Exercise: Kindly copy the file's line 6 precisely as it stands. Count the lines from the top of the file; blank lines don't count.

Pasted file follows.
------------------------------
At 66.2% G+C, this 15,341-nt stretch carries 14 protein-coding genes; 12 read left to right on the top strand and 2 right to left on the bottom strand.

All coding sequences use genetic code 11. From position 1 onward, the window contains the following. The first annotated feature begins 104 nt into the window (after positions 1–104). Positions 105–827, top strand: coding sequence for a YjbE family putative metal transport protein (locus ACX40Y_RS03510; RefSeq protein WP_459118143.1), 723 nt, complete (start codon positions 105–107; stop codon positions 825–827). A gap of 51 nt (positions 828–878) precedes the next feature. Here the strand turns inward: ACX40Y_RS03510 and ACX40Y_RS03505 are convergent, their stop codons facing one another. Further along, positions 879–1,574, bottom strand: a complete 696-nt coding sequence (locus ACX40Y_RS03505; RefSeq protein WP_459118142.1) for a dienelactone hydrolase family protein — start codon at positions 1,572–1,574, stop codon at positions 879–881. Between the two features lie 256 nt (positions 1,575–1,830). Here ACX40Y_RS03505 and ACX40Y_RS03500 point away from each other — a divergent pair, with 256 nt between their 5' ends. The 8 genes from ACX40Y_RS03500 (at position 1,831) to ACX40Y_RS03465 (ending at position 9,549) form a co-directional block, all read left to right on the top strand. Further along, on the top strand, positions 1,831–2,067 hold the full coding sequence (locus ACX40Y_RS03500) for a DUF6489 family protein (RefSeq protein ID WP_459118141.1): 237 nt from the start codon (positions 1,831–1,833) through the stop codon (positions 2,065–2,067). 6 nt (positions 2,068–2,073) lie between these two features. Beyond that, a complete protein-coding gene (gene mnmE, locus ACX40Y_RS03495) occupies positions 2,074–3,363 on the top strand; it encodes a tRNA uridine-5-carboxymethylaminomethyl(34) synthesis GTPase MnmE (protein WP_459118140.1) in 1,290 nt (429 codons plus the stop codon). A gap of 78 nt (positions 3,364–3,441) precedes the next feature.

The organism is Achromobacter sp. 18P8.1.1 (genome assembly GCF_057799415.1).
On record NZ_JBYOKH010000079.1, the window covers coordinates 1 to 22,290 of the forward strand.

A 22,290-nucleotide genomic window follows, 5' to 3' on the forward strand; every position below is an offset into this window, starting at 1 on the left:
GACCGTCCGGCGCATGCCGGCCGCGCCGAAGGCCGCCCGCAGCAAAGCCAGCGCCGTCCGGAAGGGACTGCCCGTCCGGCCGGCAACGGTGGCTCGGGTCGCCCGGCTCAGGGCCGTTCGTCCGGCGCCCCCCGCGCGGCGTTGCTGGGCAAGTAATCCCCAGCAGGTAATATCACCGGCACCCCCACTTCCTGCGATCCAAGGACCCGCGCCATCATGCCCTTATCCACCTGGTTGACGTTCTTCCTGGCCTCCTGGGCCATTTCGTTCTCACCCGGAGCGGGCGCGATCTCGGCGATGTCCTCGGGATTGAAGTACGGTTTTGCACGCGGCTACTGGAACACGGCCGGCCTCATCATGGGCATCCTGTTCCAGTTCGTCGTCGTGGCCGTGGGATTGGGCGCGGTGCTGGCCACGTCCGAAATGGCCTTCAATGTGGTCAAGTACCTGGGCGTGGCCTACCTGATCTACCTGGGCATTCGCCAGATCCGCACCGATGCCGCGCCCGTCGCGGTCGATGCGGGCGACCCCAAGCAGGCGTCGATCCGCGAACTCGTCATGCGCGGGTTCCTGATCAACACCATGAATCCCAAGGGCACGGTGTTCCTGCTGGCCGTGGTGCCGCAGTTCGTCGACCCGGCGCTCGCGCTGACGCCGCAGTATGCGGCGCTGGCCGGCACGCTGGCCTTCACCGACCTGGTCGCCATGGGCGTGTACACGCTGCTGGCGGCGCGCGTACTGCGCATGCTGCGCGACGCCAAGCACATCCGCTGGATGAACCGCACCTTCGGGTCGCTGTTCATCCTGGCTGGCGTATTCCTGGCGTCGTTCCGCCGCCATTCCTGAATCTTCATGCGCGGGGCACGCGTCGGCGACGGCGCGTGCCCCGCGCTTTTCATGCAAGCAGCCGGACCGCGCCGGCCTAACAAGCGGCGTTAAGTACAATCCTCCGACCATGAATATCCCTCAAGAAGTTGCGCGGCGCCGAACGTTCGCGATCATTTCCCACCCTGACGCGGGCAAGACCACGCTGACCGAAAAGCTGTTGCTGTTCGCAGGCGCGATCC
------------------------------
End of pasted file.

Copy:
GACCGTCCGGCGCATGCCGGCCGCGCCGAAGGCCGCCCGCAGCAAAGCCAGCGCCGTCCGGAAGGGACTGCCCGTCCGGCCGGCAACGGTGGCTCGGGTCGCCCGGCTCAGGGCCGTTCGTCCGGCGCCCCCCGCGCGGCGTTGCTGGGCAAGTAATCCCCAGCAGGTAATATCACCGGCACCCCCACTTCCTGCGATCCAAGGACCCGCGCCATCATGCCCTTATCCACCTGGTTGACGTTCTTCCTGGCCTCCTGGGCCATTTCGTTCTCACCCGGAGCGGGCGCGATCTCGGCGATGTCCTCGGGATTGAAGTACGGTTTTGCACGCGGCTACTGGAACACGGCCGGCCTCATCATGGGCATCCTGTTCCAGTTCGTCGTCGTGGCCGTGGGATTGGGCGCGGTGCTGGCCACGTCCGAAATGGCCTTCAATGTGGTCAAGTACCTGGGCGTGGCCTACCTGATCTACCTGGGCATTCGCCAGATCCGCACCGATGCCGCGCCCGTCGCGGTCGATGCGGGCGACCCCAAGCAGGCGTCGATCCGCGAACTCGTCATGCGCGGGTTCCTGATCAACACCATGAATCCCAAGGGCACGGTGTTCCTGCTGGCCGTGGTGCCGCAGTTCGTCGACCCGGCGCTCGCGCTGACGCCGCAGTATGCGGCGCTGGCCGGCACGCTGGCCTTCACCGACCTGGTCGCCATGGGCGTGTACACGCTGCTGGCGGCGCGCGTACTGCGCATGCTGCGCGACGCCAAGCACATCCGCTGGATGAACCGCACCTTCGGGTCGCTGTTCATCCTGGCTGGCGTATTCCTGGCGTCGTTCCGCCGCCATTCCTGAATCTTCATGCGCGGGGCACGCGTCGGCGACGGCGCGTGCCCCGCGCTTTTCATGCAAGCAGCCGGACCGCGCCGGCCTAACAAGCGGCGTTAAGTACAATCCTCCGACCATGAATATCCCTCAAGAAGTTGCGCGGCGCCGAACGTTCGCGATCATTTCCCACCCTGACGCGGGCAAGACCACGCTGACCGAAAAGCTGTTGCTGTTCGCAGGCGCGATCC